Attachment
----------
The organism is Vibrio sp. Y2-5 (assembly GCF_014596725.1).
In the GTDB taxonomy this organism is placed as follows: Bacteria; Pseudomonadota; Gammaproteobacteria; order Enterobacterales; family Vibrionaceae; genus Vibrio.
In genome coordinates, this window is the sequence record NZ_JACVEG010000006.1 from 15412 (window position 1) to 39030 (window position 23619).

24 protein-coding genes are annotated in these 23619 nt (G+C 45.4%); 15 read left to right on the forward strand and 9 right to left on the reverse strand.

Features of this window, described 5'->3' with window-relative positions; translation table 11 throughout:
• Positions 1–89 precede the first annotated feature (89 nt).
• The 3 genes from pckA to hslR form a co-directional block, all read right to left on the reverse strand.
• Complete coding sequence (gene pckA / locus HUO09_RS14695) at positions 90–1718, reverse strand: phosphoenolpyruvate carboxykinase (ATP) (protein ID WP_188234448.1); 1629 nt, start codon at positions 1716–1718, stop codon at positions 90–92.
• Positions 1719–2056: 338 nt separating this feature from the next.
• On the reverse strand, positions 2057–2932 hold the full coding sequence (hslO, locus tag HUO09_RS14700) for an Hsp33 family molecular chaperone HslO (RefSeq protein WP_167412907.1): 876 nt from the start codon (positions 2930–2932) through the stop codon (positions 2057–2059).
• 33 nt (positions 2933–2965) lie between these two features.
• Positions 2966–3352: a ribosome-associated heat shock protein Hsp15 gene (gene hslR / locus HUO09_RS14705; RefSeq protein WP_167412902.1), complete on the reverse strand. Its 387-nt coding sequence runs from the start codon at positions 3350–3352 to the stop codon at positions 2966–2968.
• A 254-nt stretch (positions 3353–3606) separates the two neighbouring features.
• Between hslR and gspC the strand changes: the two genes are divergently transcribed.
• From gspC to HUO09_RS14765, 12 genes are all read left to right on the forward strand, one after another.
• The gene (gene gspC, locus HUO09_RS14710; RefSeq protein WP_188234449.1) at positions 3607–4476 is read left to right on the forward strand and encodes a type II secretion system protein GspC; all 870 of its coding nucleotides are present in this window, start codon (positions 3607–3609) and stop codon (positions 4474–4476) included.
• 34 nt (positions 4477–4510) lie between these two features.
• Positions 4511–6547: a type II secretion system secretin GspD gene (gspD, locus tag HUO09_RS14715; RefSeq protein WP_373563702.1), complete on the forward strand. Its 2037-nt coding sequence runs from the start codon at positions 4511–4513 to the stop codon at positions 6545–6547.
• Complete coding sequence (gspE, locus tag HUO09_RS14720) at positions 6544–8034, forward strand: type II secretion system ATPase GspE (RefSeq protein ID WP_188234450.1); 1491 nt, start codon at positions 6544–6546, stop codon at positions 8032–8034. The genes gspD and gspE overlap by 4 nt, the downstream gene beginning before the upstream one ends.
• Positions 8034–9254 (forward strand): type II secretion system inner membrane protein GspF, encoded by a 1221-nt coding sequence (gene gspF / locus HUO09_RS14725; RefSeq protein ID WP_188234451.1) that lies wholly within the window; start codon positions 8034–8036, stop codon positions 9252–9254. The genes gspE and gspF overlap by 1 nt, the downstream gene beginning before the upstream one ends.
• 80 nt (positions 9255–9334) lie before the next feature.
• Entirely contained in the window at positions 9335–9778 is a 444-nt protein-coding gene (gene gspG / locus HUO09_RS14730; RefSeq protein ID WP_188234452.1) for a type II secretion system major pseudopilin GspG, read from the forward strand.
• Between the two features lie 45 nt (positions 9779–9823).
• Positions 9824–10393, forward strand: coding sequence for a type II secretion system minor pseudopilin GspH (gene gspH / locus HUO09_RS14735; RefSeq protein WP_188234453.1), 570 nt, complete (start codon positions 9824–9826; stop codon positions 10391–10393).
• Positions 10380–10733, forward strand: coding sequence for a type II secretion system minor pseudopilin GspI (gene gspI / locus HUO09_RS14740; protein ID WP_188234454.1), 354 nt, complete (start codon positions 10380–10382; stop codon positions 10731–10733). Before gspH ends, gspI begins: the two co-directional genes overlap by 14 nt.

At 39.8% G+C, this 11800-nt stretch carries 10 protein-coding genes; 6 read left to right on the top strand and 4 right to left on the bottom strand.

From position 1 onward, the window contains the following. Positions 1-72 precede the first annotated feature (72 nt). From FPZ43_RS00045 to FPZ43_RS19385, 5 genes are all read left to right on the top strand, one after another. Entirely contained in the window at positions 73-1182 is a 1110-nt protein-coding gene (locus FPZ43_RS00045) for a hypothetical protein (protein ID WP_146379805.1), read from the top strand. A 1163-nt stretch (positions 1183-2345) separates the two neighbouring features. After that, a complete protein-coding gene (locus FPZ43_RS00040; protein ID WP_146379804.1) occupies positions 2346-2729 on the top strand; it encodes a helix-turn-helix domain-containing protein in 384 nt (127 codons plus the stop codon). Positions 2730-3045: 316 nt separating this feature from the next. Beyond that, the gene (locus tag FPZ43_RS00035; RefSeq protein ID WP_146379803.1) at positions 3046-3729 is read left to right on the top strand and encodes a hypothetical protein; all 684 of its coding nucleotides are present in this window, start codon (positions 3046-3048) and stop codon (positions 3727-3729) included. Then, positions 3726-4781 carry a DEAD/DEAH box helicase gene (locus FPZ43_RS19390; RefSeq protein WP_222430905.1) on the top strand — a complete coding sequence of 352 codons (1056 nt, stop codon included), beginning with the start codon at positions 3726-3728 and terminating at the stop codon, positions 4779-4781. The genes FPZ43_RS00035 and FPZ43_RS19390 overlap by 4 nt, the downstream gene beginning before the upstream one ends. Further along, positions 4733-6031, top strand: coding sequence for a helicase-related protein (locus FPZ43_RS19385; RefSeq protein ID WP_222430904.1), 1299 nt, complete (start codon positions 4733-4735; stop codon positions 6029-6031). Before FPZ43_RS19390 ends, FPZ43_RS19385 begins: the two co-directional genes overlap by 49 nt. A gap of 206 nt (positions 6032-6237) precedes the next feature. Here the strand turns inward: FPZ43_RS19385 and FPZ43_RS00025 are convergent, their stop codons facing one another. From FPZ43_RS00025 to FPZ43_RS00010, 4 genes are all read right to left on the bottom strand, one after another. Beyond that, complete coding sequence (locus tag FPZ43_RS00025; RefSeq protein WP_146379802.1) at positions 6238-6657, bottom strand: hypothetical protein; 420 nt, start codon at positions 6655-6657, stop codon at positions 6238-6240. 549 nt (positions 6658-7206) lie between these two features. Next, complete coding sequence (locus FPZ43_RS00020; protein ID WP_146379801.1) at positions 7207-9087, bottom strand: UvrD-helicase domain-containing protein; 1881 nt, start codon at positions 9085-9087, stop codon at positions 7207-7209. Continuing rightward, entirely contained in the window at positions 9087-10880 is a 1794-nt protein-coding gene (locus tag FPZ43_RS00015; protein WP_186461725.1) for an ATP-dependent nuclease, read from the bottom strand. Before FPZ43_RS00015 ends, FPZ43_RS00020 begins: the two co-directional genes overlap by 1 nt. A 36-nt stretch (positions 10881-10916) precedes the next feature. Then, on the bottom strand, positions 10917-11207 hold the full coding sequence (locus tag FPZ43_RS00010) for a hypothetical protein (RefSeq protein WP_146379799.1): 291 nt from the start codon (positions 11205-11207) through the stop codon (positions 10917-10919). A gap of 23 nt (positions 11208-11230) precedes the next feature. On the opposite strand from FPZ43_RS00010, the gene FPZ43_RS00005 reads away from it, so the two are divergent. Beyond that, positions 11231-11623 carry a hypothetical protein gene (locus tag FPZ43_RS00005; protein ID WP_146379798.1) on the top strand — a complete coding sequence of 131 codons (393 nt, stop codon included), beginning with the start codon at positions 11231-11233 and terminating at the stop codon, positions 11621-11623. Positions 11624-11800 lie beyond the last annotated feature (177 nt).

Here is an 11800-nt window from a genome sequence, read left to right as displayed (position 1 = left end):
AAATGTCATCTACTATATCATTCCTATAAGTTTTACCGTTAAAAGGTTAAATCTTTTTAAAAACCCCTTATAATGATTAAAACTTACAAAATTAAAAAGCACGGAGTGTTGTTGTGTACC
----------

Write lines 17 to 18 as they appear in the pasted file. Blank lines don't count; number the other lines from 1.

• 34 nt (positions 4477–4510) lie between these two features.
• Positions 4511–6547: a type II secretion system secretin GspD gene (gspD, locus tag HUO09_RS14715; RefSeq protein WP_373563702.1), complete on the forward strand. Its 2037-nt coding sequence runs from the start codon at positions 4511–4513 to the stop codon at positions 6545–6547.